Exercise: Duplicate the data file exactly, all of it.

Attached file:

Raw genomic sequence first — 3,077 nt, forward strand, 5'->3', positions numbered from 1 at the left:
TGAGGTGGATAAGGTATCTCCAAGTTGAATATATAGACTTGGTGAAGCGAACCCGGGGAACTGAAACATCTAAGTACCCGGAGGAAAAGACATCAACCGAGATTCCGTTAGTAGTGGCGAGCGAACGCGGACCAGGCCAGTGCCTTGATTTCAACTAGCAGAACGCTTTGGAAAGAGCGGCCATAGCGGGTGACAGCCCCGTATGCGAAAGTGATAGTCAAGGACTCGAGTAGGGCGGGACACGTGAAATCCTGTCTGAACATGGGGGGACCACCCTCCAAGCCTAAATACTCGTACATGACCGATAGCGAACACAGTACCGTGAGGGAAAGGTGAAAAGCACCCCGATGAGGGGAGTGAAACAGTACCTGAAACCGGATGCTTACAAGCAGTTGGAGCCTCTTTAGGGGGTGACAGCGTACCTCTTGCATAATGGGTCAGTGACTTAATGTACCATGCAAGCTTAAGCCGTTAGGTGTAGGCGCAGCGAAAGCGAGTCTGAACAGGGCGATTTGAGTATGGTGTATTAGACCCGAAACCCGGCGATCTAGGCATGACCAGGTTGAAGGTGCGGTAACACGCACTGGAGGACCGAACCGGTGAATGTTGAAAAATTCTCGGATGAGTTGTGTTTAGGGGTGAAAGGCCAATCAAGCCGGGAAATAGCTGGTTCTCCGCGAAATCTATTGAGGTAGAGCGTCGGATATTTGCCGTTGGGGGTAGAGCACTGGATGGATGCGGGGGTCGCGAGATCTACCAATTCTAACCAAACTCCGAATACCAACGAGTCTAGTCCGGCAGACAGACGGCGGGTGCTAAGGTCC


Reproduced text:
Raw genomic sequence first — 3,077 nt, forward strand, 5'->3', positions numbered from 1 at the left:
TGAGGTGGATAAGGTATCTCCAAGTTGAATATATAGACTTGGTGAAGCGAACCCGGGGAACTGAAACATCTAAGTACCCGGAGGAAAAGACATCAACCGAGATTCCGTTAGTAGTGGCGAGCGAACGCGGACCAGGCCAGTGCCTTGATTTCAACTAGCAGAACGCTTTGGAAAGAGCGGCCATAGCGGGTGACAGCCCCGTATGCGAAAGTGATAGTCAAGGACTCGAGTAGGGCGGGACACGTGAAATCCTGTCTGAACATGGGGGGACCACCCTCCAAGCCTAAATACTCGTACATGACCGATAGCGAACACAGTACCGTGAGGGAAAGGTGAAAAGCACCCCGATGAGGGGAGTGAAACAGTACCTGAAACCGGATGCTTACAAGCAGTTGGAGCCTCTTTAGGGGGTGACAGCGTACCTCTTGCATAATGGGTCAGTGACTTAATGTACCATGCAAGCTTAAGCCGTTAGGTGTAGGCGCAGCGAAAGCGAGTCTGAACAGGGCGATTTGAGTATGGTGTATTAGACCCGAAACCCGGCGATCTAGGCATGACCAGGTTGAAGGTGCGGTAACACGCACTGGAGGACCGAACCGGTGAATGTTGAAAAATTCTCGGATGAGTTGTGTTTAGGGGTGAAAGGCCAATCAAGCCGGGAAATAGCTGGTTCTCCGCGAAATCTATTGAGGTAGAGCGTCGGATATTTGCCGTTGGGGGTAGAGCACTGGATGGATGCGGGGGTCGCGAGATCTACCAATTCTAACCAAACTCCGAATACCAACGAGTCTAGTCCGGCAGACAGACGGCGGGTGCTAAGGTCC